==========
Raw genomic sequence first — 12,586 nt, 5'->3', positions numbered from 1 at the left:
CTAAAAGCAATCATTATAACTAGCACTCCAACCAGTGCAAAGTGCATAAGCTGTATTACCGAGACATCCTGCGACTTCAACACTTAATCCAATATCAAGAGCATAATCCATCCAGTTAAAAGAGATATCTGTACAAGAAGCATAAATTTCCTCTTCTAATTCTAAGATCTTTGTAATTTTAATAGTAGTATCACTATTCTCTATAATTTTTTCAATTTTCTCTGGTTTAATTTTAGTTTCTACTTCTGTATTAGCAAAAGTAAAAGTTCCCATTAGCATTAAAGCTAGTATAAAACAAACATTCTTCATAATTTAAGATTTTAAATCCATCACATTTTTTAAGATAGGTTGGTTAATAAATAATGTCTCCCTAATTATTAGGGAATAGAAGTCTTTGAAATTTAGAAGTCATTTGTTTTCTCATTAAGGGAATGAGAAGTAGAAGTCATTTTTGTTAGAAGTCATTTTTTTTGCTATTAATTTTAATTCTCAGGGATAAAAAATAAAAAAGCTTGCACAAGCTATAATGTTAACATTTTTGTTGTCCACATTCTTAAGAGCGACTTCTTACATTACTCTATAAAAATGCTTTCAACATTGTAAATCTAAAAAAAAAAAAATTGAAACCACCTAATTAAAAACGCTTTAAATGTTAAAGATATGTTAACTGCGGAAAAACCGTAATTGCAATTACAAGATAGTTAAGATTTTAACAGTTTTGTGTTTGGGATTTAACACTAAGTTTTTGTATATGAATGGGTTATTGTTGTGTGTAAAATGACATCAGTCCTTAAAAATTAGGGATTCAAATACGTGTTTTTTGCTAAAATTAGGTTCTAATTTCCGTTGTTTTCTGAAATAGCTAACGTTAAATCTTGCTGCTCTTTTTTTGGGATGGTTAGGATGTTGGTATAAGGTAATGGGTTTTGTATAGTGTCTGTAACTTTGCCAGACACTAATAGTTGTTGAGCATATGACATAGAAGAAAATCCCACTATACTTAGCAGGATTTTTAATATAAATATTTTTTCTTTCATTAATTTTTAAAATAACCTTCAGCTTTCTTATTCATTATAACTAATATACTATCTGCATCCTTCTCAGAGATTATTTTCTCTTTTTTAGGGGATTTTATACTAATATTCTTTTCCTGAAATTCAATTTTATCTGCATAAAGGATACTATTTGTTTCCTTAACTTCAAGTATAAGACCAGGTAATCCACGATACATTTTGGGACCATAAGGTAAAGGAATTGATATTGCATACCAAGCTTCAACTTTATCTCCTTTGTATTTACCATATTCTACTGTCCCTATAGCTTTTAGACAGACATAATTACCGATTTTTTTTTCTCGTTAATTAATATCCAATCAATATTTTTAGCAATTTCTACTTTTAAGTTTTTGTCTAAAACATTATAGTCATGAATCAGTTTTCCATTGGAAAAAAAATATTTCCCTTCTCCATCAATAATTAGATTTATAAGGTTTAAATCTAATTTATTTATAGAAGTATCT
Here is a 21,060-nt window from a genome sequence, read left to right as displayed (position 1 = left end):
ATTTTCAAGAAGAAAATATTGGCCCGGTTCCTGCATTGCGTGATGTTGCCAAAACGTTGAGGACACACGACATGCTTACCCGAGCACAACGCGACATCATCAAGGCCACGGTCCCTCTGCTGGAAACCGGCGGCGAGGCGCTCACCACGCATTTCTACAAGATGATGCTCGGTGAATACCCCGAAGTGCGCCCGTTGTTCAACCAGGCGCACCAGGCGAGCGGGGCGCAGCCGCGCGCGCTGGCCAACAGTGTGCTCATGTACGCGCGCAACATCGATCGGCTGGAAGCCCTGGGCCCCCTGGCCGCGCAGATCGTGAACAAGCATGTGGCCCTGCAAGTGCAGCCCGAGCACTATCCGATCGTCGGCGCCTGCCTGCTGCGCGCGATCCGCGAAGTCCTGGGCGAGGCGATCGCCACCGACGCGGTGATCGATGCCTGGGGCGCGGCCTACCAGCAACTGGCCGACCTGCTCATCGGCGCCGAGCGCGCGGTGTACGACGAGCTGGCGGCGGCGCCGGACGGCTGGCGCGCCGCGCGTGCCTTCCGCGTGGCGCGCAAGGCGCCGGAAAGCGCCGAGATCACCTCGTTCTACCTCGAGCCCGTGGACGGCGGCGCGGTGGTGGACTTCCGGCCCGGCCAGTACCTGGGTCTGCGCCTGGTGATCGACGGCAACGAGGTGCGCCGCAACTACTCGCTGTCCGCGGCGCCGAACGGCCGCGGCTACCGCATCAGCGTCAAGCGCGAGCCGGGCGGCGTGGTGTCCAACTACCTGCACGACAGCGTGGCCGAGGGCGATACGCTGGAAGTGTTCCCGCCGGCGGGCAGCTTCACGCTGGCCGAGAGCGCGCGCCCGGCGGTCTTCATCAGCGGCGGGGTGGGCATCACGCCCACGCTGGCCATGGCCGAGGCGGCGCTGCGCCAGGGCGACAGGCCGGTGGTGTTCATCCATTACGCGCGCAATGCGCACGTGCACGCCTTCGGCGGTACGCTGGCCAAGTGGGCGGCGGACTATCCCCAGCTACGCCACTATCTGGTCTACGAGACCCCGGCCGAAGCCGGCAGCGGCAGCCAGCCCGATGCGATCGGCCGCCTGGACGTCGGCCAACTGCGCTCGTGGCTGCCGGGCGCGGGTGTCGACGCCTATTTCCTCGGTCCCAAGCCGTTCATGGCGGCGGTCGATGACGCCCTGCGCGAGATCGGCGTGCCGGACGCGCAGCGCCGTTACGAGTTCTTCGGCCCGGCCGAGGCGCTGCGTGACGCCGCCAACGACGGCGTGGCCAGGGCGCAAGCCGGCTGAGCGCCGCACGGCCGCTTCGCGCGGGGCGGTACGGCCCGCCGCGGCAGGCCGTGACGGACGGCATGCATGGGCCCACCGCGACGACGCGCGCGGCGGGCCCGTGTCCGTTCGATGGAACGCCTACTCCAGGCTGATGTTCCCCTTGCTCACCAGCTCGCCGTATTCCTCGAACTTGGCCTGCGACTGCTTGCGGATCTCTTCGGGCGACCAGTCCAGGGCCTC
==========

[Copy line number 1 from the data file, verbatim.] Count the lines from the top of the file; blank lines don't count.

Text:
Raw genomic sequence first — 12,586 nt, 5'->3', positions numbered from 1 at the left: